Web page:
Star Trek

Season 3 Episode 5

Is There in Truth No Beauty?

8
Aired Unknown Oct 18, 1968 on NBC
SUBMIT REVIEW

Episode Fan Reviews (3)

7.6
out of 10
Average
143 votes
  • A blind woman claims she can beat Kirk in tennis.

    4.4
    I volunteer for the blind. Diane Muldare or whatever her name is did not do the greatest job. I’m well aware that most of the episode she had on that sensory dress, but she still made a poor blind person. And the addition of Marvick’s obsession with her (the plot thins) did not help it out. I also did not buy for a second that no one on the bridge said to Spock/Kollos, “Hey brother, don’t forget your sunglasses”.
  • Dr. Miranda Jones arrives with Ambassador Kolos, a Medusan, and senses someone plotting murder.

    6.0
    Diana Muldaur, one of the better female guest stars in this series, makes her second Star Trek appearance – this time as Dr. Jones – and is once again fantastic. Unfortunately, while the script touches on some interesting issues, such as disabilities and the meaning of beauty, the overall story and execution are rather lacking. Captain Kirk tries to be tricky and seductive rather than use reason to get his way, Spock forgets to wear basic PPE, and the remainder of the Enterprise crew comes off looking foolish as well for not noticing. Meanwhile, the episode is shot like a B horror movie, insulting the audience, with poor editing choices. Still, the episode could be worse; it's just not one of the better Trek installments.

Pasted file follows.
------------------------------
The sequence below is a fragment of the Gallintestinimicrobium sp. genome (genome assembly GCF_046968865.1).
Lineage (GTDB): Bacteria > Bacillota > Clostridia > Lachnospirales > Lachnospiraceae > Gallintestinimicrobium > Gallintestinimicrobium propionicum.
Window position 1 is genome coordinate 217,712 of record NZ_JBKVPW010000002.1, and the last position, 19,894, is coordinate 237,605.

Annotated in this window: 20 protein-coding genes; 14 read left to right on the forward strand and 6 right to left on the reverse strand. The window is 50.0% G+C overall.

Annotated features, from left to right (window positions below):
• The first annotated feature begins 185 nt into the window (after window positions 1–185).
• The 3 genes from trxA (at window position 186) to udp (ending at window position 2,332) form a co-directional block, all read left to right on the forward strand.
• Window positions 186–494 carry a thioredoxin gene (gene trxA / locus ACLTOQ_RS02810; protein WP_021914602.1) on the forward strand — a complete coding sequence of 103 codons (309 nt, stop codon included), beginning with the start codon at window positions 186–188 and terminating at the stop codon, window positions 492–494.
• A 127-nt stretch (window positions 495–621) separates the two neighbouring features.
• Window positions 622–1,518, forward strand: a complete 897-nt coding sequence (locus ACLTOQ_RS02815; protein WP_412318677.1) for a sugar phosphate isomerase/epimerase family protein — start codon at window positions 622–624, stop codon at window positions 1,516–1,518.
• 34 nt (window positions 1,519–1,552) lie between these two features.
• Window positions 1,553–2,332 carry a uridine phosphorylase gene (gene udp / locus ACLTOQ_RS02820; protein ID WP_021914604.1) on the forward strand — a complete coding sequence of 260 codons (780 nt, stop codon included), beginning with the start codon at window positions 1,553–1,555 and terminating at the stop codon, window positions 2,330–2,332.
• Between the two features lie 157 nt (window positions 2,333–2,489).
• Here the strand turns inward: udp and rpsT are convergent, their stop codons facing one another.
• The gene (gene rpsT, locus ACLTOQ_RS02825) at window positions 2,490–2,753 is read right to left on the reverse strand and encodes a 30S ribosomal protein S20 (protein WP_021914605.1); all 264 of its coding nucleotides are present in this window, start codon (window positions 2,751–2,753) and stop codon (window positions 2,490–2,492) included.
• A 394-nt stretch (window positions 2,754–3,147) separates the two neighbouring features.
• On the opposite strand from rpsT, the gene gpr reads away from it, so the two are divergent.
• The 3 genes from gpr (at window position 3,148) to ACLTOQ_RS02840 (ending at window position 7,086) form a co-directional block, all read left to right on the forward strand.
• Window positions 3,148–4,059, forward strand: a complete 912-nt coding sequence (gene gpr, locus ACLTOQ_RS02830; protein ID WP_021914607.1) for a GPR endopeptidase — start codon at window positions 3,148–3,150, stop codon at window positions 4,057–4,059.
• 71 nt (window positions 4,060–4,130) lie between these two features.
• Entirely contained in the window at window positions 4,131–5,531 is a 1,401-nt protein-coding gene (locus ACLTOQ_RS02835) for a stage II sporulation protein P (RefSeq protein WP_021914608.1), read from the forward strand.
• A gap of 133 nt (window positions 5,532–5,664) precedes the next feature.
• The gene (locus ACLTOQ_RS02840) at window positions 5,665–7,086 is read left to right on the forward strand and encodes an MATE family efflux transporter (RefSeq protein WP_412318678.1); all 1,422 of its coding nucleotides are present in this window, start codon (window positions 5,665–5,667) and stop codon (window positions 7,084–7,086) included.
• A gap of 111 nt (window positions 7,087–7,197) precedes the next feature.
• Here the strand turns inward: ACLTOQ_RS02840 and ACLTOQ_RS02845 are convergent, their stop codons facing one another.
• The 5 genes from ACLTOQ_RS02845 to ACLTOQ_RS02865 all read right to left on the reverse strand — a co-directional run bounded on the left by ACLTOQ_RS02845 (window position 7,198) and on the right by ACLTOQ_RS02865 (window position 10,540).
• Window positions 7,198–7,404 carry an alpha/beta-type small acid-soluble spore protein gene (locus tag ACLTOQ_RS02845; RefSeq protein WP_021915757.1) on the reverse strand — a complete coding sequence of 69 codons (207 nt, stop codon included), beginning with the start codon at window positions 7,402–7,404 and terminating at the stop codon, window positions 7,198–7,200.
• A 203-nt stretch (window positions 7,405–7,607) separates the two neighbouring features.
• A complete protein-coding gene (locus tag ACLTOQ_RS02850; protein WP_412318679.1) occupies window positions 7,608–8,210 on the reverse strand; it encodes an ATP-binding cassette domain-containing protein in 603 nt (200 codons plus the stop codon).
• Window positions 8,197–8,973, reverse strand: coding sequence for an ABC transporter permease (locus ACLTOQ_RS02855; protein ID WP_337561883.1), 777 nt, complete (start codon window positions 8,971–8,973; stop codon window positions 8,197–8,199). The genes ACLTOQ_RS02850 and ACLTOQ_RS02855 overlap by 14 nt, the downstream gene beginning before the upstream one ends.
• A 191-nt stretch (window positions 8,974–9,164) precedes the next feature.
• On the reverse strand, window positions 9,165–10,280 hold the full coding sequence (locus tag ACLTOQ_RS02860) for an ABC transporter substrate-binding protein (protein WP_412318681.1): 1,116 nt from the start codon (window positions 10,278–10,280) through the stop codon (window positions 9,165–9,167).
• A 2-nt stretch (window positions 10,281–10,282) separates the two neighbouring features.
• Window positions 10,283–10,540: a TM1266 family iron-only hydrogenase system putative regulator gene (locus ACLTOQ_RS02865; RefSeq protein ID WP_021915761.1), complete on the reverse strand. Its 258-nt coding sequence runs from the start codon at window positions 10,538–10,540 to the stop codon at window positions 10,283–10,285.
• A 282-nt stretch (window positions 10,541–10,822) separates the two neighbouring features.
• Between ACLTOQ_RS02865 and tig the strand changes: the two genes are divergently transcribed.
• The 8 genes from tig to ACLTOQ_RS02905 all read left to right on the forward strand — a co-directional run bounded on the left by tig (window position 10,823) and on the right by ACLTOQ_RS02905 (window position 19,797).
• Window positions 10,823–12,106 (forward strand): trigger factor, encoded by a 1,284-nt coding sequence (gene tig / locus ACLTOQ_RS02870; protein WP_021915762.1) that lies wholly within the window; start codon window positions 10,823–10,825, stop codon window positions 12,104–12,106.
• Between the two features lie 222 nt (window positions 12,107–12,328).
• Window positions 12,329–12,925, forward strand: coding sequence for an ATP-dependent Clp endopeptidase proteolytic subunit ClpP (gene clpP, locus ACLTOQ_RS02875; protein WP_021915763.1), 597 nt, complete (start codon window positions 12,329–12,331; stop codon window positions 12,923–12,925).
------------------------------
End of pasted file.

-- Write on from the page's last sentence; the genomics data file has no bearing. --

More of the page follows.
• The Enterprise has been assigned to transport an alien ambassador, whose physical appearance causes insanity, and his telepathic aide. The closest the series has come to a filler episode at this point...

    6.5
    This episode has a few fairly good moments, but for the most part is a very average and rocky tale, and the closest the Original Series has come to a filler episode at this point.

    The concept of Medusan ambassador Kollos, whose physical appearance drives people insane, is a thinly disguised reworking around the ancient Greek myth of Medusa, who would turn anyone who looked at her to stone. The idea here is an interesting one, but deserves a stronger storyline around it.

    Probably the best thing about this mixed episode is Diana Muldaur as Dr. Miranda Jones. Muldaur had already played a different character in the second season episode "Return to Tomorrow", and in the role as Jones she has good screen presence. The twist revealed about her later in the episode (which I shan't give away here) is quite unexpected. (Diana Muldaur would, of course, go on to play Dr. Kate Pulaski in the second season in 'Star Trek: The Next Generation').

    If this story had come earlier in the show's life, it no doubt would have been much sharper and polished, but by this point, things are feeling a bit tired, and the show has defiantly long peaked by this point.

    The episode has its good moments, but ultimately winds up as one of the Original Series' far weaker stories. While there are some genuinely nice moments, there are also a number of weak ones.
    The plot has a great many elements, and plays like one story after another. While it deserves credit for trying something with such scope, the result is sadly something uneven and unfocused.
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